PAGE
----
It will make everyone's life a little calmer, a little more realistic, and a lot more intelligible.
The article "Publication Within Copyright Law" has been added to the advice for publishers section of our website at http://www.midwestbookreview.com/bookbiz/advice/copyrightlaw.htm It is well worth the couple of minutes it will take to read it.
Now here are my opinions and assessments with respect to the new 'how to' titles for authors and publishers to have crossed my desk this past month.
The Writing/Publishing Shelf
Don't Sabotage Your Submission
PO Box 4251, 1060 Ragin Lane, Rock Hill, SC 29732
9781933523316, $17.95, www.bellarosabooks.com
There are a number of factors that can doom the commercial success of a book, regardless of the quality of the writing. "Don't Sabotage Your Submission: Save Your Manuscript From Turning Up D.O.A." is an invaluable and thoroughly 'user friendly' guide for aspiring writers trying to get their work published. With sage and sound advice from someone who has been on the other side of the editorial table for years, Chris Roerden draws from his experience and expertise to point out what writers have to avoid when sending out their manuscripts to publishers. His purpose is to give novice authors the best chance possible, by relying on the skill instead of random technicalities to turn their manuscripts and proposals into published works available to a reading public. The tips are practical, plentiful, and 'real-world' based, which makes "Don't Sabotage Your Submission" a must for anyone who seeks to become a published author.
Fiction Writer's Workshop
Story Press/Writer's Digest Press
c/o F&W Publications, Inc.
700 East State Street, Iola, WI 54990
9781582975368, $16.99, www.fwpublications.com, 1-800-726-9966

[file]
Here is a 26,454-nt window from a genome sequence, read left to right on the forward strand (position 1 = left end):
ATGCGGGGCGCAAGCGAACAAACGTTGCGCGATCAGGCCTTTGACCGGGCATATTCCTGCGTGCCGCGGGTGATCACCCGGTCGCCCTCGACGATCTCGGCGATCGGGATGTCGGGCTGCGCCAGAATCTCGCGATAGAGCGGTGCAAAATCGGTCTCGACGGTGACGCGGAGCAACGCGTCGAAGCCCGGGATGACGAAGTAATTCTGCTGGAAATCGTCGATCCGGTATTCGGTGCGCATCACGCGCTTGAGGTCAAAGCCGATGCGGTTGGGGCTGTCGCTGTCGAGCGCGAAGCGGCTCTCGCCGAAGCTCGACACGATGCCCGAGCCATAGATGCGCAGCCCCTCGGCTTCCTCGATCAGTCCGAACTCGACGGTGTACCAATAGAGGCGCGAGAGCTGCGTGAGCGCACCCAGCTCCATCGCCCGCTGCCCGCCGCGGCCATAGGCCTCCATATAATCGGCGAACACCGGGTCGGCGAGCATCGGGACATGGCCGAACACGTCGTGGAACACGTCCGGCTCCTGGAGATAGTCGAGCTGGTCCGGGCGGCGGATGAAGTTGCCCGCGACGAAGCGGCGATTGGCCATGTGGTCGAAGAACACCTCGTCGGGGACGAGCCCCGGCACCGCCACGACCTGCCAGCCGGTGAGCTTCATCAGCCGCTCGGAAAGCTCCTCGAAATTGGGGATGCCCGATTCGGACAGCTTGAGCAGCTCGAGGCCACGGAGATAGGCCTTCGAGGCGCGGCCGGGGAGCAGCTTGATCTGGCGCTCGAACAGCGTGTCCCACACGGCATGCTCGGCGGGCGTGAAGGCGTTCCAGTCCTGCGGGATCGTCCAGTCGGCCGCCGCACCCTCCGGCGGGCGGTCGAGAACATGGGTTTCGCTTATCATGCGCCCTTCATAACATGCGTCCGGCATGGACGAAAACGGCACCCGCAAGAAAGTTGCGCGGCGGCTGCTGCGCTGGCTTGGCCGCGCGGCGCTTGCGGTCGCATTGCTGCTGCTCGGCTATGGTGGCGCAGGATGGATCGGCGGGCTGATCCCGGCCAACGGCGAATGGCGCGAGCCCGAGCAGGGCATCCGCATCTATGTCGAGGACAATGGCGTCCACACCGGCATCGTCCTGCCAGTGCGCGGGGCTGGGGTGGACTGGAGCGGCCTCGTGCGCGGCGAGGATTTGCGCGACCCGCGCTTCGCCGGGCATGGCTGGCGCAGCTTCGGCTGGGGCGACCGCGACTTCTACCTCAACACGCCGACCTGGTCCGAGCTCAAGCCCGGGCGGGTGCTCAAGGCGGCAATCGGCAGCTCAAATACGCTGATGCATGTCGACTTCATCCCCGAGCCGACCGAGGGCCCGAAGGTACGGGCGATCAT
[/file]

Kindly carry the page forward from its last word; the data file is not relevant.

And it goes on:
The primary purpose and goal of a writer's workshop is to help writers improve their writing. Simply stated, but often quite difficulty to accomplish because like most things in life, writer workshops can be classified into one of three categories -- the good, the bad, and the mediocre. Now in an updated and expanded second edition, award-winning writer and teacher Josip Novakovich's "Fiction Writer's Workshop" is clearly one of the good ones in the form of a comprehensive instructional that covers every aspect of the art of fiction while providing aspiring and practicing writers with all the tools and techniques useful to developing the consistent, day-to-day discipline so fundamentally necessary for becoming a success professional at the literary craft. Offering more than one hundred writing exercises, with each exercise including a specific statement of purpose to guide the aspiring author through every step of the creative process, "Fiction Writer's Workshop" also provides self-critique questions with each exercise for assessing written works with an eye toward identifying weaknesses and strengths before moving on to the next lesson. Enhanced with the full text of eight acclaimed short stories complete with analysis and exercises suitable for modeling and the reinforcement of 'lessons learned', "Fiction Writer's Workshop" is appropriate for all fiction writers regardless of personal writing styles. Especially recommended for those aspiring to write publishable works of fiction, the "Fiction Writer's Workshop" should be considered indispensable reading for anyone who has every considered or attempted writing the kind of novels and short stories that would attract the attention of academia, the general populace, and generations of future readers yet unborn.